In December of 2014, a group of nearly 135 community members—including many from the Očhéthi Šakówiŋ—gathered at Rapid City’s Dahl Arts Center for the premier screening of We Are a Horse Nation. Immediately following the screening, Maxon and BraveHeart held an open discussion about the film. They asked people to reflect on its depiction of horses as relatives with the power to heal deep wounds. Community members in the audience stood and told piercingly emotional stories about their own relationships with horses. Many said that developing stronger bonds with the Horse Nation can empower Očhéthi Šakówiŋ communities, allowing them to reclaim cultural and spiritual traditions. It was the first of several community gatherings Maxon and BraveHeart organized to learn directly from the people of the Očhéthi Šakówiŋ about their kinship with horses.

After that night, Maxon and BraveHeart traveled to many Očhéthi Šakówiŋ communities in two states to listen to people’s stories about the power of horses in their lives. Working together, they gathered insights from hundreds of artists, elders, culture bearers, and other community members as part of a carefully designed “community-influenced process.” By documenting their conversations, they captured the voices and perspectives of people from across the Očhéthi Šakówiŋ. That collective record continues to serve as their inspiration and guide for developing the exhibition. 

“The people who came and shared with us during our community gatherings are truly leading the evolution of this show,” said Maxon. “It is those stories that have helped us to understand what horses mean to the nations of the Očhéthi Šakówiŋ, today and through history. Our goal is to showcase a collection of artwork that reflects the people’s visions of horses.”

While they gathered reflections from community members, Maxon and BraveHeart reached out to a core group of Očhéthi Šakówiŋ artists, asking them to be a part of creating new and original works for the exhibit. One by one, some of the most prominent Native artists—including Donald Montileaux, Nelda Schrupp, and James Star Comes Out—signed on to be a part of the exhibition. In all, 12 artists from Očhéthi Šakówiŋ communities are already creating new pieces for the exhibit. Their work includes paintings, sculpture, bead and quillwork, and more—and each piece is inspired directly by the community.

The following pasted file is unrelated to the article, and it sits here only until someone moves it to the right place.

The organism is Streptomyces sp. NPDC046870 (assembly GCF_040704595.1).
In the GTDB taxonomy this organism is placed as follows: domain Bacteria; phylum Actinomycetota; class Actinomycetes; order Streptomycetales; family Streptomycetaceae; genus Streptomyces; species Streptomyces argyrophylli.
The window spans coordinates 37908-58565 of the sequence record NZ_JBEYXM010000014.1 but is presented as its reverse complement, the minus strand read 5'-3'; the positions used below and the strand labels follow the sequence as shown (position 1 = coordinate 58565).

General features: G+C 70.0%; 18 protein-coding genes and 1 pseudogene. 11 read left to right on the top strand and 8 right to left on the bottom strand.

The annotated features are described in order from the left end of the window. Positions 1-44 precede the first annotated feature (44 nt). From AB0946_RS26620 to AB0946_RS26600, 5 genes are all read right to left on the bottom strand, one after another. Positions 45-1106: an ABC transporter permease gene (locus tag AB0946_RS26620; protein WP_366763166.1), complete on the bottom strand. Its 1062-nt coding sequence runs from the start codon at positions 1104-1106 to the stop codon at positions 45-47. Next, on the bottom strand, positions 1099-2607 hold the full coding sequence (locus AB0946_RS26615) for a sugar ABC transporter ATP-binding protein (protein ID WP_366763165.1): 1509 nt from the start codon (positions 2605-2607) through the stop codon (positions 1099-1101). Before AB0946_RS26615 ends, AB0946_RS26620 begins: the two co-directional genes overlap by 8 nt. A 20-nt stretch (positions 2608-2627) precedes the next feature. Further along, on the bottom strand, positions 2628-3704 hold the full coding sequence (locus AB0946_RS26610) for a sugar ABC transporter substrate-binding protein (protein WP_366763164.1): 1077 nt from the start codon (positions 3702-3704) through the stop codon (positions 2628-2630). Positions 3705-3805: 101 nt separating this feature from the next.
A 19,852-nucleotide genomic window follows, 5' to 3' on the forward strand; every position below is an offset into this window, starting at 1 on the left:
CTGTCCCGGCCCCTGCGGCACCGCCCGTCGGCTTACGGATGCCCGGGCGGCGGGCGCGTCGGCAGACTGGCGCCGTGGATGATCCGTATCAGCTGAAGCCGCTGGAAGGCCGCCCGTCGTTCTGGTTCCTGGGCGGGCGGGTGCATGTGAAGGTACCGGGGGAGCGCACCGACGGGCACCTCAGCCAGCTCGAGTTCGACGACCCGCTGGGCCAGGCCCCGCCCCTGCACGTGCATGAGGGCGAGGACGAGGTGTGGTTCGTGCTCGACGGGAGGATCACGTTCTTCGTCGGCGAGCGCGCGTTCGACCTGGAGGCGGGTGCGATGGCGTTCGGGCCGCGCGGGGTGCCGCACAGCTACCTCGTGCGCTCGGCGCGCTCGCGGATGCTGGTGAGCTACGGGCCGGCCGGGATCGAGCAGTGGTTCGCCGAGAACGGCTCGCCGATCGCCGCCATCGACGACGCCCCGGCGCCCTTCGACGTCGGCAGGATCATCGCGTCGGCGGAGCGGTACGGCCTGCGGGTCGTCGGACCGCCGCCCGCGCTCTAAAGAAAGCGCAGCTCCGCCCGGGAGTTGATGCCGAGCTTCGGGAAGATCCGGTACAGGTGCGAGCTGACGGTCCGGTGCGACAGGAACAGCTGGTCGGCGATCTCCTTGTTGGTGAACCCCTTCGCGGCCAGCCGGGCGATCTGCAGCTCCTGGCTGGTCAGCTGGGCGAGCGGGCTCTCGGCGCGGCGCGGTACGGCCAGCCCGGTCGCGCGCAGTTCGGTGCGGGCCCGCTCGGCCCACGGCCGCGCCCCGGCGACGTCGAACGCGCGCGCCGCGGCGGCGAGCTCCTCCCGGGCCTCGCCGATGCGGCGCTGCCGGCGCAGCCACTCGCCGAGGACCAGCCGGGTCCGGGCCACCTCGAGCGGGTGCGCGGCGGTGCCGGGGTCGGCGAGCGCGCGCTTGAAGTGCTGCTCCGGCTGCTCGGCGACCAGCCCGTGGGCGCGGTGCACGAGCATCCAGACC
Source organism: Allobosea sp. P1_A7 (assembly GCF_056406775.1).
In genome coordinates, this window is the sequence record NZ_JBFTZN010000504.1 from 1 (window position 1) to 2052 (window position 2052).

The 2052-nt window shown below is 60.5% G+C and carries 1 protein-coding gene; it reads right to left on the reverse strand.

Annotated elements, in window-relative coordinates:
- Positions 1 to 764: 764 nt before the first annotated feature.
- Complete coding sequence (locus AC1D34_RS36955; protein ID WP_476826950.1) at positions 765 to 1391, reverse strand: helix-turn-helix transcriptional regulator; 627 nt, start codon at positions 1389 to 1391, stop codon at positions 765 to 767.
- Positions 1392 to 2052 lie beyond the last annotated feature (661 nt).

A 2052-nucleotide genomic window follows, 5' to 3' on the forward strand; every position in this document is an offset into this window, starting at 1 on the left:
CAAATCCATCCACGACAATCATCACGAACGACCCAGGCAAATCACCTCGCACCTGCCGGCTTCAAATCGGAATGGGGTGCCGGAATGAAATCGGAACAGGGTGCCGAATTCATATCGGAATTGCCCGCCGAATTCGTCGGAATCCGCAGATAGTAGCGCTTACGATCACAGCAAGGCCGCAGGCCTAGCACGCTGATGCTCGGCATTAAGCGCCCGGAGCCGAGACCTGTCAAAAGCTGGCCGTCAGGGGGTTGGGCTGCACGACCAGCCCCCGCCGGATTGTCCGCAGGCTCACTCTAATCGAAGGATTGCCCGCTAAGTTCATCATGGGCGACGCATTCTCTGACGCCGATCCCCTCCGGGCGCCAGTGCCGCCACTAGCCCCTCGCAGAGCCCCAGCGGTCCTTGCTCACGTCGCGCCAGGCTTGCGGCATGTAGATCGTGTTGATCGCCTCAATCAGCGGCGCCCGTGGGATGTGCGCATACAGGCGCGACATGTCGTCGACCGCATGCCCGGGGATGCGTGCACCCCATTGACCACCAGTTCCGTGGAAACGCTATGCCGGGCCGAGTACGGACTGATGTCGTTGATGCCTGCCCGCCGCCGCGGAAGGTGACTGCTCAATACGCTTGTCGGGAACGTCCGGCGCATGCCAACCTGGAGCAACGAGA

“What’s so different about this exhibit is that we are giving artists the time and opportunity to hear people’s voices and then translate those voices into new works of art. We want to celebrate what artists can do, their creativity, their talent—but also to create a show that is about more than artists’ individual perspective,” said BraveHeart. “This exhibition has a deeper purpose: to tell the community’s story about the Horse Nation. Each piece of art will be directly tied to the people of the Očhéthi Šakówiŋ, and the show will serve as a reflection of our lives with horses.”

Artwork by Marlena Myles

Creating Visions of The Horse Nation

When BraveHeart first approached artist Marlena Myles about the exhibition, she knew immediately that she wanted to be a part of it.

“Keith was looking for Očhéthi Šakówiŋ artists to give their art to the Horse Nation projects he was working on. I felt my work belonged there—that it belonged to the people.

Myles, an enrolled member of the Spirit Lake Dakota Tribe, began her career as a portraitist, using traditional mediums like charcoal. But her work evolved when she discovered the possibilities of creating art in digital formats. Today, in addition to working as an accomplished graphic designer, she produces vibrant digital vector drawings, laying complex geometric shapes to create images rooted in Native themes.       

After learning more about the exhibition, Myles was able to attend a community gathering held near her home in Saint Paul, Minnesota. There, she found inspiration in what she heard from community members.

“Having been able to attend the Horse Nation meetings, I gained many stories and experiences from fellow members of the Očhéthi Šakówiŋ,” she said. “Many of the stories spoke of our people overcoming the challenges of their lives through a bond with the Horse Nation; how some riders’ deep connection meant their horse died the same day they did so they could begin the journey in the afterlife together.”

After that night, Myles began working to capture her own vision of The Horse Nation. She will contribute two pieces to the exhibition. One of them, “Above the Stars Soldier”, was created as homage to the spirituality and perseverance of the Očhéthi Šakówiŋ.

“As an artist, I think that's important for me to do: to translate emotions of the people into images that empower us, she said. “I didn't know where this journey would take me, and I don't know where it will continue to go, but it has been more than I ever expected already.”

Artwork by Dwayne Wilcox

The Horse Nation of the Očhéthi Šakówiŋ Exhibition will open at The Heritage Center at Red Cloud Indian School on September 22 and travel to The Dahl Arts Center in Rapid City in the winter of 2016 and on to the The South Dakota Art Museum in Brookings through August 2017. To schedule the exhibition at your museum, please contact The Heritage Center’s director Mary Maxon at